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Monday, Oct. 3, 2011
Driving 'safe' through the Diet
The latest extraordinary Diet session, which started after the Cabinet led by Prime Minister Yoshihiko Noda was inaugurated, ended on Friday. Mr. Noda put priority on "safe driving" in the Diet — that is, minimizing controversial or problematic statements by him and his Cabinet members when they answer questions in the Diet.
Therefore, the prime minister left the impression that he was carefully avoiding straightforward answers to penetrating questions by opposition members. Although a month has passed since he became prime minister, Mr. Noda has held few news conferences — another result of the safe-driving tactic.
Even so, he made it clear that he will push reconstruction from the triple disasters of the March 11 earthquake and tsunami and the nuclear crisis at Tokyo Electric Power Co.'s Fukushima No. 1 nuclear power plant while sticking to the idea of raising taxes.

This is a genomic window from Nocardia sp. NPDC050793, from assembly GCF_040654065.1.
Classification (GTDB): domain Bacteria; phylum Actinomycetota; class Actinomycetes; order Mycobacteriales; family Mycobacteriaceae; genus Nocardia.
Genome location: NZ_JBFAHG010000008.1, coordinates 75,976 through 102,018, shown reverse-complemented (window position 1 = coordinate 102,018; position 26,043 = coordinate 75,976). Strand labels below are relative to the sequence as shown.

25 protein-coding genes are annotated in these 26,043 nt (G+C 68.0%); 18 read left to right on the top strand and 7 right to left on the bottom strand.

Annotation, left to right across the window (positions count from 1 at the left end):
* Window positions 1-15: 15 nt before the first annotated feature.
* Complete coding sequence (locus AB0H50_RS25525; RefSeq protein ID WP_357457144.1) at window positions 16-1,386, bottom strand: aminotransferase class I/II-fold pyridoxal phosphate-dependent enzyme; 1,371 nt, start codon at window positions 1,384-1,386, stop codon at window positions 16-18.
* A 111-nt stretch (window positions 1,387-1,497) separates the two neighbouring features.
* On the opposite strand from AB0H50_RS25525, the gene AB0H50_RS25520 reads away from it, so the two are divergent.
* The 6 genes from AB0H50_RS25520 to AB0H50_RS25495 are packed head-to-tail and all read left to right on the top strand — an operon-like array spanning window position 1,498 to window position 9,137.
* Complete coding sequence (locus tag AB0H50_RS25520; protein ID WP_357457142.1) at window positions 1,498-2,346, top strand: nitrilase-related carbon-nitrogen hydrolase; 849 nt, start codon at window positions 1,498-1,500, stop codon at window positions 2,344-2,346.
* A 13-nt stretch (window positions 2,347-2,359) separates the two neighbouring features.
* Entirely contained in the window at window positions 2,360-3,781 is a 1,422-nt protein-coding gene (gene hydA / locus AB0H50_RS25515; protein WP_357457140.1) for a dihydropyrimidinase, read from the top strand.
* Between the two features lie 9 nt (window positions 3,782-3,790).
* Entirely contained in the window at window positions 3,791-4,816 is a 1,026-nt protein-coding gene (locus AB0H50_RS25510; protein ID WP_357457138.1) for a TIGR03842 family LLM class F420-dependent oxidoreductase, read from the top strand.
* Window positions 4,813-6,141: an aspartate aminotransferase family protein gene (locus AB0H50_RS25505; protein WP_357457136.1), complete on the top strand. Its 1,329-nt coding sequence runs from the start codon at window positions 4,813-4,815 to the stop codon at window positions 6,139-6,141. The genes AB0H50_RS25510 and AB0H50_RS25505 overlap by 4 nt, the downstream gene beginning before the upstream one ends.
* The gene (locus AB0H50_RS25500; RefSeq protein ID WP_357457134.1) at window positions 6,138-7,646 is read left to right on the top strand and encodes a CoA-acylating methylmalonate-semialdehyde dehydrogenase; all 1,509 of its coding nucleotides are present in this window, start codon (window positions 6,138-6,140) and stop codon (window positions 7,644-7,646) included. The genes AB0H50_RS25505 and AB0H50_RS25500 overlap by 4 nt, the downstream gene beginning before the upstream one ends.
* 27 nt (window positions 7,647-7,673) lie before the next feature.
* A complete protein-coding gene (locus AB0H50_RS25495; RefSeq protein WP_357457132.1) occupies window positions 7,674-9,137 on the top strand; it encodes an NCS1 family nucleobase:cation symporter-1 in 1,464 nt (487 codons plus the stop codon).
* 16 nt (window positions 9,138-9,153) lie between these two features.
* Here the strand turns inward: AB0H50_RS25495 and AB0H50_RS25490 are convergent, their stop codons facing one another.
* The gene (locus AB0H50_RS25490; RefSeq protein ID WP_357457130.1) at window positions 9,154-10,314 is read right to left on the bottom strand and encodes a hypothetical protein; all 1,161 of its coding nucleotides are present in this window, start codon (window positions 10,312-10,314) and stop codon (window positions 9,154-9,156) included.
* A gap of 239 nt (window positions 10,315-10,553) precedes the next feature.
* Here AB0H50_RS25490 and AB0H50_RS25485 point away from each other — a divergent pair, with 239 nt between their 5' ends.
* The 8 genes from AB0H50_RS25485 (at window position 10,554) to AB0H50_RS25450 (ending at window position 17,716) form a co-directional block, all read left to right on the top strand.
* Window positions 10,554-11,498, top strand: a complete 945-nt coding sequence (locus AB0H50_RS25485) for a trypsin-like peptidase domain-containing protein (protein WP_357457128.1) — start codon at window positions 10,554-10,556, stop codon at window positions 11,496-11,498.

He also expressed the hope that the opposition Liberal Democratic Party and Komeito will sit at the same table with the ruling Democratic Party of Japan to launch consultations on policy matters.
The basis for pushing Mr. Noda's policy agenda is to have the Diet pass the third supplementary budget for fiscal 2012. The path for that does not look smooth.
While he is eager to raise taxes as a means of raising funds for the reconstruction, some DPJ members oppose his idea, fearing that tax raises will have the effect of cooling the economy amid persistent deflation. The Noda administration plans to start another Diet session in mid-October to discuss the budget.
Besides the budget, Mr. Noda must pay serious attention to the needs of people affected by the triple disasters. One pressing issue is helping people burdened by "double loans" — paying back loans for their residences destroyed by the quake and tsunami as well as loans for their new residences.
Decontaminating areas affected by radioactive substances from the Fukushima No. 1 nuclear plant and finding places for storing soil removed from contaminated areas are other important issues.
And Mr. Noda is under pressure from the United States to resolve the issue of relocating U.S. Marine Corps Air Station Futenma on Okinawa Island. He needs to speak clearly before both the Diet and the people with regard to his thinking on important issues that Japan is facing.